Salt Lake City, Utah
June 20, 2004
June 20, 2004
June 23, 2004
9.1007.1 - 9.1007.11
Preparing Undergraduate Mechanical Engineering Students for the Global Marketplace—New Demands and Requirements
Charles Pezeshki, Russell T. Frame, and Brian Humann School of Mechanical and Materials Engineering Washington State University Pullman, WA 99164-2920
With the maturity of such technologies as the Internet, advanced design and analysis software, and database management software, more and more companies are shifting to a Product Lifecycle Management (PLM) software base in which engineering activities are now located in cyberspace, as opposed to any particular geographic location. In fact, if current trends continue, U.S.-based multi-national corporations will become less and less dependent on continental U.S. engineering services, and more reliant on offshore providers. Current corporations such as the Boeing Company are already moving to “24/7” engineering cycles for new aircraft, with engineers around the globe working on the same shared parts and assemblies in their respective countries as the world turns. As large corporations like Boeing, Daimler-Chrysler and Black and Decker implement true paperless environments, with suppliers and manufacturers alike sharing information in a centralized digital model, corporations with engineers that are not educated in PLM methods will be obsolete.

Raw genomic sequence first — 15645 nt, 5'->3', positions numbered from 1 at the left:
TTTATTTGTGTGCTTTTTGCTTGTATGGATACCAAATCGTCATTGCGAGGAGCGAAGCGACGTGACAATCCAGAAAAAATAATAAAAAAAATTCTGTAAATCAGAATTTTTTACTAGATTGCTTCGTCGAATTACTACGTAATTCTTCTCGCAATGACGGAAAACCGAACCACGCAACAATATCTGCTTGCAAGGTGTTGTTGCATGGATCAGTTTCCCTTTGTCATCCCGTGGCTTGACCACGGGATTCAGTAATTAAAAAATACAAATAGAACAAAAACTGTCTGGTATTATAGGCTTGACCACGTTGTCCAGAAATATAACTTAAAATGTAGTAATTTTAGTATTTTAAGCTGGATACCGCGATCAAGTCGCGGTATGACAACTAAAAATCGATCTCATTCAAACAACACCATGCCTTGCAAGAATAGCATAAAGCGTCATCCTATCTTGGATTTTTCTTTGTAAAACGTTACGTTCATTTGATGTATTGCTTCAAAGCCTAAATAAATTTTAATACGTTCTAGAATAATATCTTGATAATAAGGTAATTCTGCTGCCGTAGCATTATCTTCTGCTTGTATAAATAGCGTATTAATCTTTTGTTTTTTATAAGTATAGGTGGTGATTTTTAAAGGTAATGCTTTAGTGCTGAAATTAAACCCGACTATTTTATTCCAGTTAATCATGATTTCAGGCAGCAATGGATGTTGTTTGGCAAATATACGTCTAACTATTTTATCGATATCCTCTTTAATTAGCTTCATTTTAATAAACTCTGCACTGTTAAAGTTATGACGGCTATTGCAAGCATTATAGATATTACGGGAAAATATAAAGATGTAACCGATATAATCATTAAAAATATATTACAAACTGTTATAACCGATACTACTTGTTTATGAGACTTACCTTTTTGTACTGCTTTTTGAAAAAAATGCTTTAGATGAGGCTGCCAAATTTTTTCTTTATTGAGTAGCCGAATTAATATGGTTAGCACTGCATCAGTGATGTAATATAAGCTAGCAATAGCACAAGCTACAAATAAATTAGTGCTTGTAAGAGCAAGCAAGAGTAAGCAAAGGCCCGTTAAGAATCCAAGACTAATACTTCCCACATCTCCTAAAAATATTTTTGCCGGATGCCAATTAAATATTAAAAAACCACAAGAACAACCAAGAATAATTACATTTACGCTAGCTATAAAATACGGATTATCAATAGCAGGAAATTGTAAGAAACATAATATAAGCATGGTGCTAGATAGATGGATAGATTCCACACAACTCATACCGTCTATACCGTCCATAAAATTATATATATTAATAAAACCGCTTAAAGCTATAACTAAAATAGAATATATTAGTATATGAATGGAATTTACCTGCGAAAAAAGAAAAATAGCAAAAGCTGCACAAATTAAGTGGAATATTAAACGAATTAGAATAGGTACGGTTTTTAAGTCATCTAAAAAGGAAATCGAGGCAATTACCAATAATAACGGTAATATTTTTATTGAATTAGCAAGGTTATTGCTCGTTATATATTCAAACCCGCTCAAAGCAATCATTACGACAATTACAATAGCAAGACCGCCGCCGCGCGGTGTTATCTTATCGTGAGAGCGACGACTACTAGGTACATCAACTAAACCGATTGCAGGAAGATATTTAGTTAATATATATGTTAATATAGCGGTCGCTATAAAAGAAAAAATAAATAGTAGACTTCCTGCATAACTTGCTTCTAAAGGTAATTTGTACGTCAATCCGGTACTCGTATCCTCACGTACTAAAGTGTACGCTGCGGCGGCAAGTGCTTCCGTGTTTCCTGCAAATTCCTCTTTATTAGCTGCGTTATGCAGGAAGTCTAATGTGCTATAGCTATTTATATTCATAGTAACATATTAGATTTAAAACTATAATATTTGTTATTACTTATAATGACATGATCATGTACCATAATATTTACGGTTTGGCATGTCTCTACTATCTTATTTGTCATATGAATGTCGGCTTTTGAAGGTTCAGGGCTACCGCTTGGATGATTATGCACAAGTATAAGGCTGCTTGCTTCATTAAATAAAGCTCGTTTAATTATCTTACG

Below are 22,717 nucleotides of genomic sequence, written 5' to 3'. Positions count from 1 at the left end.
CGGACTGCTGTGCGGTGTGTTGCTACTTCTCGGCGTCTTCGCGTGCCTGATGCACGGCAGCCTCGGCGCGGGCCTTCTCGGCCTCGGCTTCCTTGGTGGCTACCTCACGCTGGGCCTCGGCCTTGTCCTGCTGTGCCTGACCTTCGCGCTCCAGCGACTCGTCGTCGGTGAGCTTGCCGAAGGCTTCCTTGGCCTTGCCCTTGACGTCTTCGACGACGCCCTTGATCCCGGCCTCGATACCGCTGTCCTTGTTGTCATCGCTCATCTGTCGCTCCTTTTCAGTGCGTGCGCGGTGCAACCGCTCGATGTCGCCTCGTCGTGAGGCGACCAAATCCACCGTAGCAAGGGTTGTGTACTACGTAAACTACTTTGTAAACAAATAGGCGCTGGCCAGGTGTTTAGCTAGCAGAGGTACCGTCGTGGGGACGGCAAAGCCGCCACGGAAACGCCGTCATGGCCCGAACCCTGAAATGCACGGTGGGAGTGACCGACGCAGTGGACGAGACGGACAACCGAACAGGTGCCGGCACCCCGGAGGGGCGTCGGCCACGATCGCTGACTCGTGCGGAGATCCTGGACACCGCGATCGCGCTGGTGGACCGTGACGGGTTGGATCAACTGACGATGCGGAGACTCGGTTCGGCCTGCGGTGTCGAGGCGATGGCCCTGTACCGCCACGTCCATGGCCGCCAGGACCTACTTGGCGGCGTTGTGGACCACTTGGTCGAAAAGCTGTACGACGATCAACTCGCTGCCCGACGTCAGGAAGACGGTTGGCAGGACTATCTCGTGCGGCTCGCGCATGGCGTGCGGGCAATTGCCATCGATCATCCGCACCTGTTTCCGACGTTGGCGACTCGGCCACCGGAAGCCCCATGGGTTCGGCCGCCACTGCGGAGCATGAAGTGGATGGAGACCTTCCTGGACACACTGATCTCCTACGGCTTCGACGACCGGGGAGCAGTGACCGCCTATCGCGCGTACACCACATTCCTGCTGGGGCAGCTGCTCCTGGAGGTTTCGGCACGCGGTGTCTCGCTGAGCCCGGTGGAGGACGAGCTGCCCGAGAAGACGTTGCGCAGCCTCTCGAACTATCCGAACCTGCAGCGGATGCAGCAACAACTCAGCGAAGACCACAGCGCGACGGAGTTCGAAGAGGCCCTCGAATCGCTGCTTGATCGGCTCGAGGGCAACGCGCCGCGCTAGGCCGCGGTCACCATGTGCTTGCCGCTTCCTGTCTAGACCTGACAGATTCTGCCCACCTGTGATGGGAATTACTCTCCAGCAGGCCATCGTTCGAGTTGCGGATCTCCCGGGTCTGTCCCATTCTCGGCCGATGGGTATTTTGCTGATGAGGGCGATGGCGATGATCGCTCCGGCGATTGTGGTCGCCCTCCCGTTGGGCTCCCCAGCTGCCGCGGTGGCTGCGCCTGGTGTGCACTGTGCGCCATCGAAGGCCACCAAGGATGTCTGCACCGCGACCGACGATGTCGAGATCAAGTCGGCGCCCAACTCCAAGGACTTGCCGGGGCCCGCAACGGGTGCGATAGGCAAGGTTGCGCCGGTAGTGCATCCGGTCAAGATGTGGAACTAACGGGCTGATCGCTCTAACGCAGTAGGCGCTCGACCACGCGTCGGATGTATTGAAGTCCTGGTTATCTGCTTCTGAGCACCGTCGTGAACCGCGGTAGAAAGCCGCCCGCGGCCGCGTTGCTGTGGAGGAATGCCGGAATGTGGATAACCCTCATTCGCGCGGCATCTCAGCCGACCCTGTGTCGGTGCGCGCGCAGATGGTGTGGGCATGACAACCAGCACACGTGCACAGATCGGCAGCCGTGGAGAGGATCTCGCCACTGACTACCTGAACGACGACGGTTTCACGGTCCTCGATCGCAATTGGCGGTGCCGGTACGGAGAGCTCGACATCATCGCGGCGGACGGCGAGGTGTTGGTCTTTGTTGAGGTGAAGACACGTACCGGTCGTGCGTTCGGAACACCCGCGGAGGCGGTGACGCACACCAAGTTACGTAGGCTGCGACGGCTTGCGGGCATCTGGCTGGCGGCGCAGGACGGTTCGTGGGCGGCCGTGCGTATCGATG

Because of the cost differential between engineering services in the U.S. and other cheaper alternatives in countries such as India, U.S. graduates will need to have a value- added increment to justify their higher salary requirements. In this paper, the authors take a case study approach toward understanding the educational needs of mechanical engineers that academia supplies to various multi-national corporations, and suggest a curricular revision roadmap necessary to accommodate these changes. In particular, the vehicle to carry these curricular changes to fruition is the same set of tools that industry is currently using—PLM software. In the PLM environment, students can quickly access a variety of analysis and design tools that offer the ability to increase understanding of system physical behavior, as well as augment important problem solving abilities.
Proceedings of the 2004 American Society for Engineering Education Annual Conference & Exposition Copyright © 2004, American Society for Engineering
Norton, M. G., & Pezeshki, C. (2004, June), Preparing Undergraduate Mechanical Engineering Students For The Global Marketplace—New Demands And Requirements Paper presented at 2004 Annual Conference, Salt Lake City, Utah. https://peer.asee.org/13336
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